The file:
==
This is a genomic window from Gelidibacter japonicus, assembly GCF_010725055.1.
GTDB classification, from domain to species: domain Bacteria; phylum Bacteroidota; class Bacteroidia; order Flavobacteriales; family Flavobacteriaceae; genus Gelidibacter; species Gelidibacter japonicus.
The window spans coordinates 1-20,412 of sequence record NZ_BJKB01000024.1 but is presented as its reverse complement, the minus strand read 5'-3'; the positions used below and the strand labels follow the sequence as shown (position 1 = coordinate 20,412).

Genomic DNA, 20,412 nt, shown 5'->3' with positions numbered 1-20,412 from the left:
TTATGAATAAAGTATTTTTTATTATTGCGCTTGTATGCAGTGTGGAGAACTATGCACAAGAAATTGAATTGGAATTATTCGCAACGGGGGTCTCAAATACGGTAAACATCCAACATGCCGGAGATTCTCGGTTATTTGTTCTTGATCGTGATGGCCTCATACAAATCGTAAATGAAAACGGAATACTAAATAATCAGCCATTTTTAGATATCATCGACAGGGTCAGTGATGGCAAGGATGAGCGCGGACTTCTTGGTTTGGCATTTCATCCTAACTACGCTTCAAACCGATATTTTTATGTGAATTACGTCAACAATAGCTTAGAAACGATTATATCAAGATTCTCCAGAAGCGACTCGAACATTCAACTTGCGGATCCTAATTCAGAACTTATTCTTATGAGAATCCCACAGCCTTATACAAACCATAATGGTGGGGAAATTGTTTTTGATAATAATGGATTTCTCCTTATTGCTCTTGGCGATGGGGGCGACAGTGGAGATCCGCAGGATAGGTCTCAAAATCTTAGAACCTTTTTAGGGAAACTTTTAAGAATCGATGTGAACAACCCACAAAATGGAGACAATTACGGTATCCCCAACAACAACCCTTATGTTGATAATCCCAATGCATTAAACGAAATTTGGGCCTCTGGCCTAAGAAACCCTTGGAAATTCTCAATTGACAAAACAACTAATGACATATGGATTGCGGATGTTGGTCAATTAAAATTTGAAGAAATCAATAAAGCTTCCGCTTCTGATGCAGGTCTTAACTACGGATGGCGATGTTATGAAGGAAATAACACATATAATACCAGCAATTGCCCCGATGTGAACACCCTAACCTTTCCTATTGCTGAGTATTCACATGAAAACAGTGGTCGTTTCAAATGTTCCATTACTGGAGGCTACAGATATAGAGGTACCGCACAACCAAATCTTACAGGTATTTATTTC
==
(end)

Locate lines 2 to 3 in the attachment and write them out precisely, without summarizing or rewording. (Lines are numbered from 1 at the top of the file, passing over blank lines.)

GTDB classification, from domain to species: domain Bacteria; phylum Bacteroidota; class Bacteroidia; order Flavobacteriales; family Flavobacteriaceae; genus Gelidibacter; species Gelidibacter japonicus.
The window spans coordinates 1-20,412 of sequence record NZ_BJKB01000024.1 but is presented as its reverse complement, the minus strand read 5'-3'; the positions used below and the strand labels follow the sequence as shown (position 1 = coordinate 20,412).